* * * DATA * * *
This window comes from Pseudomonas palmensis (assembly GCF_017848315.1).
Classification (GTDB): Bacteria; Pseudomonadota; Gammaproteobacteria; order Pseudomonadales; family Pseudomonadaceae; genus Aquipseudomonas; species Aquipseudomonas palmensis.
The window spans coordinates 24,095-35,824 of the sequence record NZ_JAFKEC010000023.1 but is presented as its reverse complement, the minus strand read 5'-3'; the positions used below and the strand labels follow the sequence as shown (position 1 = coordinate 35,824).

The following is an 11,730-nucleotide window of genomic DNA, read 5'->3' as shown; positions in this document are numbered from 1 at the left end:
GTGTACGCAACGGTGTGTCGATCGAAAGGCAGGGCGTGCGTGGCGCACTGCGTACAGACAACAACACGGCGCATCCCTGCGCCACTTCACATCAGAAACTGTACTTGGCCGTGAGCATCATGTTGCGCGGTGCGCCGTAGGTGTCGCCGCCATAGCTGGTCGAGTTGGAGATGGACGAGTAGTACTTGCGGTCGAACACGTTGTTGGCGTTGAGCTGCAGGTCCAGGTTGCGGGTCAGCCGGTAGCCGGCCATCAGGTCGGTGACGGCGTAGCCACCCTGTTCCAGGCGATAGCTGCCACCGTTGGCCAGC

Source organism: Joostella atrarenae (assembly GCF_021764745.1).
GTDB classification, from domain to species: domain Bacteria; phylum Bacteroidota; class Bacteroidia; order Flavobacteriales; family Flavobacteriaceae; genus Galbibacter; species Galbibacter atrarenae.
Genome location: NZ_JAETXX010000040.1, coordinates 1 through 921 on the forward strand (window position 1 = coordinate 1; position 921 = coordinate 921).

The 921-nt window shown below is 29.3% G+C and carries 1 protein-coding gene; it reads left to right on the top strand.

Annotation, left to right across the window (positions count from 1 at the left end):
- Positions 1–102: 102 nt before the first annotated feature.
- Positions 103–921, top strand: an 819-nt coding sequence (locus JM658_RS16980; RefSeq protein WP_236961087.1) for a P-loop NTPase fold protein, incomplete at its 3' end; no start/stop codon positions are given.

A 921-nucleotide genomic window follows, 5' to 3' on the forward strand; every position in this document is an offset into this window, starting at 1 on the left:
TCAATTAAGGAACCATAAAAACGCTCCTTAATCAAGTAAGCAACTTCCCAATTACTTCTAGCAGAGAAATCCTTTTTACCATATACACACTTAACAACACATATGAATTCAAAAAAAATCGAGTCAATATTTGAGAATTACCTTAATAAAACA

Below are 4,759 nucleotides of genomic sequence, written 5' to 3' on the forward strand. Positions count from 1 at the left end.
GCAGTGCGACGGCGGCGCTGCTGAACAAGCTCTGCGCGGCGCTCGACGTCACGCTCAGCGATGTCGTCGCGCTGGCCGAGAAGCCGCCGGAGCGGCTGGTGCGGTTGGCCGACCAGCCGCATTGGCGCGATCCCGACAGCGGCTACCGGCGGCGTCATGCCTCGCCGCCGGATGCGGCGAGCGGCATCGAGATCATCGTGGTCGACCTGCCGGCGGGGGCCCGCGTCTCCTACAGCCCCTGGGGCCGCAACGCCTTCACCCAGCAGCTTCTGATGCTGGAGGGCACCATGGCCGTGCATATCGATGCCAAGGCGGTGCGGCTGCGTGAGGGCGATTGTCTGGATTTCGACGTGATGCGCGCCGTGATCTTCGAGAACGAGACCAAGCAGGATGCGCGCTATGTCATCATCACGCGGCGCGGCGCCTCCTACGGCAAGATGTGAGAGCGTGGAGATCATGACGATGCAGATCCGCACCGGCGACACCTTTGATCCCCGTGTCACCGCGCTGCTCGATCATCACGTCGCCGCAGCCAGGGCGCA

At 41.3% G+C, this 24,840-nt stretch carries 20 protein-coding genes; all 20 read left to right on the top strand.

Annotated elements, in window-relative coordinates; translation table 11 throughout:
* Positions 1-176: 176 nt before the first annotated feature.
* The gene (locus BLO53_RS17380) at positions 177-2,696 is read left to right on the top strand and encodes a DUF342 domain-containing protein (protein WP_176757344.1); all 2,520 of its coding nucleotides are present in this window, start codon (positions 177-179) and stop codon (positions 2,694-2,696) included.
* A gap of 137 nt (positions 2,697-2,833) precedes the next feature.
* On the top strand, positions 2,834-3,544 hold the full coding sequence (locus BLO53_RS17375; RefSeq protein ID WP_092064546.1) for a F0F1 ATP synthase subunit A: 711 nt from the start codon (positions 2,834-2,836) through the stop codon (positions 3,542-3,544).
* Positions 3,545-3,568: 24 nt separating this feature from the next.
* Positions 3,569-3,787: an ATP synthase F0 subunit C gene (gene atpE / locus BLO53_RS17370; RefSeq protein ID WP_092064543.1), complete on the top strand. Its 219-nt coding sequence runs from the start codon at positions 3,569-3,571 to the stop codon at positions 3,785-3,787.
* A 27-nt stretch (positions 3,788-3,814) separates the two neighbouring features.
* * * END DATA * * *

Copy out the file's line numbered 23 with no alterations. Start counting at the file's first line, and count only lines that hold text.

* Positions 3,545-3,568: 24 nt separating this feature from the next.